The Administration has put a corporate-led bailout on the table with the threat that Congress pass it as is or face aworldwide economic catastrophe. We’ve seen this kind of shock and awe, do it our way or else, fear mongering before. Yes, action is needed, but that action must be smart, just and effective. Action must ensure that this taxpayer-funded rescue doesn’t reward the very people on Wall Street who created this mess whileshafting the needs of Main Street. The President, the Federal Reserve, SEC and Congressional committees responsible for regulation and oversight failed to act in the public or national interest and allowed this economic meltdown to reach crisis proportions. It’s ironic that the same people and firms that preachedfree-market capitalism are the ones now demanding a speedy taxpayerbailout.
This bailout should be seized as an opportunity to start addressing thereal economic crisis–the one on Main Street–where the struggle tomake ends meet is increasingly more dire in an economy marked by joblosses, crumbling infrastructure, the lowest levels of personal savingssince the 1920s, Gilded Age inequality and the highest level of foreclosed homes since the Great Depression.
Attention must be paid to restoring people’s opportunities and hope andaddressing America’s investment deficit, as Harold Meyerson laid out ina recent Washington Post op-ed:
Someone needs to invest in the United States of America. For the past decade and, in a broader sense, for the entire duration of the Reaganera, both government and Wall Street have opted not to.
So where is the commitment to reinvesting in America and its people? While billions or even trillions of taxpayer dollars are being proposedfor the benefit of banks and big corporations, we also need to ensureaccountability and oversight and protect taxpayers from being ripped offin a rushed, blank-check, no-strings-attached Wall Street bailout.
Economist Robert Kuttner offers some strong, common sense demands in apost today, and also describes Treasury Secretary Paulson as “playing this more as the investment banker that he used to be, than as a steward ofthe public interest.” He notes that House Financial Services ChairmanRep. Barney Frank articulated a good start to reworking Paulson’s bailout:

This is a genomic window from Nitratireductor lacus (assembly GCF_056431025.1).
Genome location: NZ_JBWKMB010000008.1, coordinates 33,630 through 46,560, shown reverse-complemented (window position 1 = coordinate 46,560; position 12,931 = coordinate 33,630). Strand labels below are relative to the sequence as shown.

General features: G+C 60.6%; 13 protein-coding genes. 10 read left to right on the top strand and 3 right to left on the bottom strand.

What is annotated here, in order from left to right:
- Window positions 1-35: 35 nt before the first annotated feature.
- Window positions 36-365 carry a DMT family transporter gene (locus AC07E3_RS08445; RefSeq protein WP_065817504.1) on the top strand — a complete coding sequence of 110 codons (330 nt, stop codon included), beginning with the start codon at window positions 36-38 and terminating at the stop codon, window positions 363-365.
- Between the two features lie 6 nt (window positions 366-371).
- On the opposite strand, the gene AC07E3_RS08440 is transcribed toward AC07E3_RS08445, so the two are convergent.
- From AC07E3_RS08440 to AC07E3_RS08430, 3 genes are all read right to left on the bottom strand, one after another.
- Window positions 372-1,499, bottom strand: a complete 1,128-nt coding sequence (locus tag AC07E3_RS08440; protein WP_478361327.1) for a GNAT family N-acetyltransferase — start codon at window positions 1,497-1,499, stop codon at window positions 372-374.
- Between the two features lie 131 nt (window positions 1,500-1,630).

An economic stimulus to go with the Wall Street bailout; morerefinancing help for borrowers; and some limits on windfall gains tocorporate executives.
Regarding Frank’s last point, the Institute forPolicy Studies is recommending to Congressional allies that in order to qualify for bailout assistance, firms should be required to adopt a policy that no executive will be compensated at a rate greater than twenty-five times thelowest-paid employee. Also, there should be no multi-million dollargolden parachuteseverance packages for fired executives who “led” their companies down afailed road.
Congressman Frank and his fellow progressive Democrats would be wiseto take an extra step over to the people’s side of the aisle and listento those, like Kuttner, who argue that this bailout–if there is anyjustice–must include provisions to re-regulate financial institutions;government equity in any company that is proportional to the amount ofmoney the company receives from the Fed bailout; authorization to take acontrolling interest in some companies as happens when an FDIC-insuredbank goes broke; a portion of the $700 billion to be used for mortgagerefinancing and putting people back in homes; and at least $200 billionof new economic stimulus “for infrastructure rebuilding, more generousunemployment and retraining benefits, and green investment.”